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WEST GLACIER – When the National Park Service announced $26 million in Centennial Challenge Projects it had approved for this year, there were loads of them associated with improved trails.

But only one will replace a missing staircase.

Magnificent Many Glacier Hotel in Glacier National Park will see the return of a double-helix staircase that was torn out in the 1950s.

The staircase used to circle from Many Glacier’s grand lobby down to the hotel’s “lakeside level.”

The project, officially called “Reconstruct Historic Missing Double Helix Stairway at Many Glacier Hotel,” was one of two proposed Glacier projects to get the OK from the Park Service.

The other will employ youth from the Montana Conservation Corps to help rehabilitate the first mile of the popular Highline Trail near Logan Pass.


The Centennial Challenge Projects, which combine taxpayer dollars with private funding, are helping national parks across the country make improvements in advance of the National Park Service’s 100th anniversary in 2016.

The most expensive of the 106 initiatives, costing almost $5.2 million, will rehabilitate and restore the Mariposa Grove of Giant Sequoias in Yosemite National Park. The Yosemite Conservancy is chipping in $4 million to help fund that one.

Yellowstone National Park has the second-most expensive project, which will add walkways, a visitor center with public restrooms, and an amphitheater at the historic Roosevelt Arch located at the Gardiner entrance. The Yellowstone Foundation is contributing $1.5 million of its $2 million cost.

The Many Glacier staircase project will cost $243,300. Its cost is being split evenly between the National Park Service and the Darcy Estate, which contains funds designated to be used for renovating Glacier National Park hotels.

Cost of the Highline Trail project is $38,000. The Glacier National Park Conservancy is picking up $20,000 of that.

“The wonderful part of this is working with the partners to accomplish these,” Glacier spokeswoman Denise Germann said.


The double-helix staircase at the Many Glacier Hotel was removed 60-some years ago, apparently to make room for a gift shop in the lobby.

At the center of staircase was a fountain containing fish; Germann said it has not yet been determined whether another fountain will be included in the project.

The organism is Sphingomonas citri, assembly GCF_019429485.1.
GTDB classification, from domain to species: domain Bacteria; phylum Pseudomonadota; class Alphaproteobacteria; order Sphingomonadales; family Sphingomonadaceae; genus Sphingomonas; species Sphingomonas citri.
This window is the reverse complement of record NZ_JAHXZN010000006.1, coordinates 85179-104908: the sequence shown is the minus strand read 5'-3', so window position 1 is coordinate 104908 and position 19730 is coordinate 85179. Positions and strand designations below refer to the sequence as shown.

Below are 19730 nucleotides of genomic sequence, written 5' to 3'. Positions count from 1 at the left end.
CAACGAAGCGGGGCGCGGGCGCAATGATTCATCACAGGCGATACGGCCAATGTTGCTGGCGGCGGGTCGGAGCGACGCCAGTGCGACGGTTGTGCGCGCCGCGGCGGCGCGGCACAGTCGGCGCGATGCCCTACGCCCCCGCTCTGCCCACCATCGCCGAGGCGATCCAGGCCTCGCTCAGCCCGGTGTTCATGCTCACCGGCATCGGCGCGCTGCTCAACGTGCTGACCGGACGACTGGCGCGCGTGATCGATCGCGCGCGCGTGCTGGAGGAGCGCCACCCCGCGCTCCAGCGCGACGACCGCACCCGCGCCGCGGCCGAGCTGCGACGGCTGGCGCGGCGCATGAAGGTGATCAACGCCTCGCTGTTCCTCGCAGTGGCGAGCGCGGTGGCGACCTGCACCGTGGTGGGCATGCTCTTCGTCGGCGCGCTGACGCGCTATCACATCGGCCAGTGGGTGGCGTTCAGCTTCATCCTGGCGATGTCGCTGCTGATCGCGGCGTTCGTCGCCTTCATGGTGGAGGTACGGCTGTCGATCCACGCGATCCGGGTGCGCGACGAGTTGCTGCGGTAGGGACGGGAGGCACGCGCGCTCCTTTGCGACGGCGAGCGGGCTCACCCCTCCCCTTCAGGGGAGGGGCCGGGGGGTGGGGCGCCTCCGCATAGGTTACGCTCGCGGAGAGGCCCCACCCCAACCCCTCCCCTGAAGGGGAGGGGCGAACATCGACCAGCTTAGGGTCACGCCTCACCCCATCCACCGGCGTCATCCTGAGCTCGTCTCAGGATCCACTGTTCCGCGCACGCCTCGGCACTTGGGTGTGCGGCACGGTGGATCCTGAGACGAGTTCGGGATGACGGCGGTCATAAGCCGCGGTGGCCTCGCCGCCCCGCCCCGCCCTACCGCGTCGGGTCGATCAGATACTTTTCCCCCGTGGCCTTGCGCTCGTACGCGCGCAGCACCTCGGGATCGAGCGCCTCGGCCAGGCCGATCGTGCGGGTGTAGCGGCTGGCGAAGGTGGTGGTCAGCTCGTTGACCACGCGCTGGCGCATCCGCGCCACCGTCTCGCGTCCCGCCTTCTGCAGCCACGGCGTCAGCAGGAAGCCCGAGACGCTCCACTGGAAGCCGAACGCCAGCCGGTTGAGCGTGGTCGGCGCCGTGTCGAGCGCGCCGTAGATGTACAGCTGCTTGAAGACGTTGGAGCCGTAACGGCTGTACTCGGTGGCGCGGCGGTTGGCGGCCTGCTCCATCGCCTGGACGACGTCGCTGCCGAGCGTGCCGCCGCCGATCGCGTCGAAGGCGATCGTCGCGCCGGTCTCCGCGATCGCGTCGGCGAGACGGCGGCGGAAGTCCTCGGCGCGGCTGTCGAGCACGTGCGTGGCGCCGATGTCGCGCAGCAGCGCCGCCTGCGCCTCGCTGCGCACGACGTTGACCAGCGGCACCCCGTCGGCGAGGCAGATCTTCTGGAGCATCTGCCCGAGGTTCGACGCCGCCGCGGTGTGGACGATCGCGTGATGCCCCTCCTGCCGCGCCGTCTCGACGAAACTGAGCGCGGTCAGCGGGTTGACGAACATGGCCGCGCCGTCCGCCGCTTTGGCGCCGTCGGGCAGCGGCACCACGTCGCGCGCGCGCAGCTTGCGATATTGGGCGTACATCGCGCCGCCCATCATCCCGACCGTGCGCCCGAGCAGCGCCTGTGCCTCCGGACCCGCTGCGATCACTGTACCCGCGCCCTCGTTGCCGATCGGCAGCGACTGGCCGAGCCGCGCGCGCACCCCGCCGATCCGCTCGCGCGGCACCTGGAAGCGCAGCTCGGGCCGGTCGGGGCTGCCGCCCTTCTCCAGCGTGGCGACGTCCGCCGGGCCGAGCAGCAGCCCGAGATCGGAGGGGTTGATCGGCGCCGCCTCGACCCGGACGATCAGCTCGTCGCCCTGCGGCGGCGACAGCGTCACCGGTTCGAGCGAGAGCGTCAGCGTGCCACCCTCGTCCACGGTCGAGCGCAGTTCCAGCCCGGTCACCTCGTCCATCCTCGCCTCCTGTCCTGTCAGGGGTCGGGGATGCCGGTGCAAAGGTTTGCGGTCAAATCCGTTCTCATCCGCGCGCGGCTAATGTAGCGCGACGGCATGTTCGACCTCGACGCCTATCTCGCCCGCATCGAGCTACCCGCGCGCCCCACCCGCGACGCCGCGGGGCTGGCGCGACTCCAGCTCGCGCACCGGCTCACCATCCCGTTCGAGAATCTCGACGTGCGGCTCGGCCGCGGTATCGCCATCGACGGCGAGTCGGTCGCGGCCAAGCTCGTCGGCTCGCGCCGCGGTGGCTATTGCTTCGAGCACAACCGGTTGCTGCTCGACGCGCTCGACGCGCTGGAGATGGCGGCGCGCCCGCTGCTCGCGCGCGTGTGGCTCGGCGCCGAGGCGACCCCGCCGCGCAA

The project’s proposal said the goal was to “re-create the historic look and feel of one of the most iconic places in the park.”

It’s actually just a small part of a massive, multi-year and ongoing renovation of the hotel on the shores of Swiftcurrent Lake that started in 2001, five years after the Trust for Historic Preservation identified it as one of “America’s 11 Most Endangered Places.”

One of the most challenging parts of the renovation involved looping massive cables through the hotel toward the lakeside, then up over the roof and back toward the parking lot. While the cables pulled on the building, hydraulic jacks were used to straighten the lakeside walls back into position.


Some 35,000 guests stay at Many Glacier Hotel – which celebrates its 100th anniversary this year – each summer.

Seasonal rangers who lead tours of the historic five-story hotel tell about the missing staircase, and how workers who tore it out in the 1950s discovered it was packed tight with bars of hotel soap. Packrats had squirreled the stolen soaps away inside the staircase.

The Centennial Challenge Projects began with a $10 million appropriation by Congress. More than 90 partner organizations are providing another $16 million in private funds to pay for the improvements.

Germann said Glacier submitted four proposals to the Park Service for 2015. Glacier officials anticipate more projects may be approved in 2016.

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